Although the current global economic gloom continues to cause sleepless nights for many CEOs, it’s a “likely scenario” that the US economy could start to recover from its recession by the end of this year, says Ilian Mihov, INSEAD professor of economics.
What warrants the optimism? For starters, two major economic imbalances in the US - the ratio of house prices to income per capita and domestic consumption to income ratio - could be unwound by year-end, as over-inflated house prices fall and debt-fuelled spending declines amid the economic shakeout.
“In other words … the foundations for recovery would have been set,” says Mihov, a former doctoral student of Federal Reserve chairman Ben Bernanke. Mihov shares the Fed chairman’s optimism of the start of a recovery by year-end although he has concerns that the US administration may not be moving quickly enough to tackle the banking crisis.
Mihov was speaking to INSEAD Knowledge ahead of US Treasury Secretary Tim Geithner’s unveiling of three federal programmes to clear toxic assets from the balance sheets of banks. Under the three-part 'Public-Private Investment Programme', the government will offer private investors immense amounts of cheap public financing to match every dollar of private investors’ capital.
Under such an ambitious partnership between the government and private investors, as much as US$2 trillion in real estate assets - which have been instrumental in causing the financial crisis - could reportedly be acquired. This could then unfreeze the credit markets and lead to the normal resumption of lending activities by banks, paving the way for an economic recovery.
On the government’s earlier US$787 billion stimulus package, which was passed by Congress in February, Mihov says the move was “in the right direction” even if efforts to rid the toxic assets from the balance sheets of banks have been progressing slower than some were expecting.
In handling the financial and economic crisis, the record of the first hundred days of the Obama administration is mixed, Mihov says.
“I would say they (the Obama administration) are moving too slowly, possibly from an idealistic point of view. You know the right actions are .. and you want to implement them right away.”
“But of course the political process and the technical details of these programmes are so complicated that it’s not possible to do it faster than this. I’m not sure that anyone else could have done it faster.”
In recent weeks, President Obama and Treasury Secretary Tim Geithner have come under fire from US lawmakers and Wall Street for being slow in coming up with a detailed plan to acquire toxic assets from banks to resolve the banking crisis.
But in addressing the present economic downturn, current US fiscal policies are “more aggressive” than those implemented in the Great Depression in the 1930s, while the Federal Reserve has adopted a highly expansionary monetary policy in providing liquidity to banks, Mihov says.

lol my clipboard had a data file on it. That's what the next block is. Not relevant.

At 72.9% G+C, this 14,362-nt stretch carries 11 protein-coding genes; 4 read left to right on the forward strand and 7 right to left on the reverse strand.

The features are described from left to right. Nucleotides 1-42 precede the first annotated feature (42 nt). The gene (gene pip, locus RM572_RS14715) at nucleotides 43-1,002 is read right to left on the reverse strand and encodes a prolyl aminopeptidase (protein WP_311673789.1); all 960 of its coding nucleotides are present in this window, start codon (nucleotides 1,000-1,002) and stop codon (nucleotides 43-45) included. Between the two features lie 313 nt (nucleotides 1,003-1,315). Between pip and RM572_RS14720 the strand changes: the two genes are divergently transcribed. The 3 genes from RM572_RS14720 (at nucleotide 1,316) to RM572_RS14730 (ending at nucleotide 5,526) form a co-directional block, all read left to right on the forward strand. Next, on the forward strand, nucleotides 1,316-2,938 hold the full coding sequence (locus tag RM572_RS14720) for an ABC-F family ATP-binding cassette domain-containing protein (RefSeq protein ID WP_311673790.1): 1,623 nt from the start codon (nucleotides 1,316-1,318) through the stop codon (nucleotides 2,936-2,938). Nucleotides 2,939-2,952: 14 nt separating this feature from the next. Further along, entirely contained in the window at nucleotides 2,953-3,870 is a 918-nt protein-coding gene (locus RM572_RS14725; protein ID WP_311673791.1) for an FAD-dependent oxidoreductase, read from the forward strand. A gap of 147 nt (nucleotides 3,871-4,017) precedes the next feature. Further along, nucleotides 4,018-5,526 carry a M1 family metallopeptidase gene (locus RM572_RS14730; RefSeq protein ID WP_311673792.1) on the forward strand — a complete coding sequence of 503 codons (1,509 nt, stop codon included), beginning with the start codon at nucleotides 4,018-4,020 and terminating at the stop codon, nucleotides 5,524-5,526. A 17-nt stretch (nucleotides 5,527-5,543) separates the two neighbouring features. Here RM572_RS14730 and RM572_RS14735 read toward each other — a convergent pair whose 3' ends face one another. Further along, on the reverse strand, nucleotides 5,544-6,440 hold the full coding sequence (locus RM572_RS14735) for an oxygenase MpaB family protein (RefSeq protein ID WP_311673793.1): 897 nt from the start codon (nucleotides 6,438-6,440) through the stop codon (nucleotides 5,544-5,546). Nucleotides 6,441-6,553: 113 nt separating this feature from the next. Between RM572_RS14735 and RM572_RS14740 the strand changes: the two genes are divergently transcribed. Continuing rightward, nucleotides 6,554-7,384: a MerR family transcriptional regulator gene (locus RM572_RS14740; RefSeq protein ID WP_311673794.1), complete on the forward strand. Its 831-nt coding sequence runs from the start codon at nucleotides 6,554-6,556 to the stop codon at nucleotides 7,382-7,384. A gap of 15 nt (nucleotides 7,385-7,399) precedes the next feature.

Still, Mihov believes that the key to kick-start economic growth by resuscitating the banks lies in the adoption of the so-called Swedish model of the 1990s, whereby a “bad bank” is created by the government to clean up the balance sheets of banks by acquiring their toxic assets.
Indeed, it is crucial to resolve the toxic assets, such as mortgage-backed securities, as they are a “cancer” on the balance sheets of banks.
“If the financial sector doesn’t work then the economy is not going to recover,” Mihov told INSEAD Knowledge.
He explains that the magnitude of the present financial turmoil was caused in part by the willingness of the US government to allow the collapse of investment bank Lehman Brothers, which was laden with toxic mortgage-backed assets. This caused banks to stop lending because of widespread uncertainties about the financial integrity of the financial sector and fears about the withdrawal of funds by spooked investors, which could lead to further bank failures.
“If we remove the toxic assets, then banks will have a big chunk of their uncertainty removed and this would eventually lead to resumption of lending.”
So if a “bad bank” is created by the end of April or early May, all the conditions for an economic recovery would be in place by the summer or in early fall, Mihov adds.
But banks are reluctant to dispose of their toxic assets in a falling market because values will continue to plummet. Already, some mortgage-backed securities are reportedly trading at around 40 cents on the dollar, and this is driving fierce public debate about how toxic assets should be priced. However, Mihov argues the debate is a “non-issue”. He says the “bad bank” could buy toxic assets based on their current market values. To entice banks to offload their toxic assets, the “bad bank” could promise to return any profits arising from the toxic assets when they reach maturity.
But if the “bad bank” incurs losses from holding the toxic assets to maturity, then it could perhaps receive equity in the banks equal to the amount of the losses. The value of the equity should be based on the market value at the time of the purchase agreement.
So although US taxpayers will likely foot a trillion-dollar bill for the acquisition of toxic assets by the “bad bank”, the downside for taxpayers in the long term would be limited.
“At the end of the day, in both cases (profits and losses), taxpayers may gain because if these banks indeed survive 10 years from today, you might be able to get stock in Citibank for US$2.50 (compared to) when Citibank might be US$10.50 or even US$50 at that time (in the future),” Mihov says.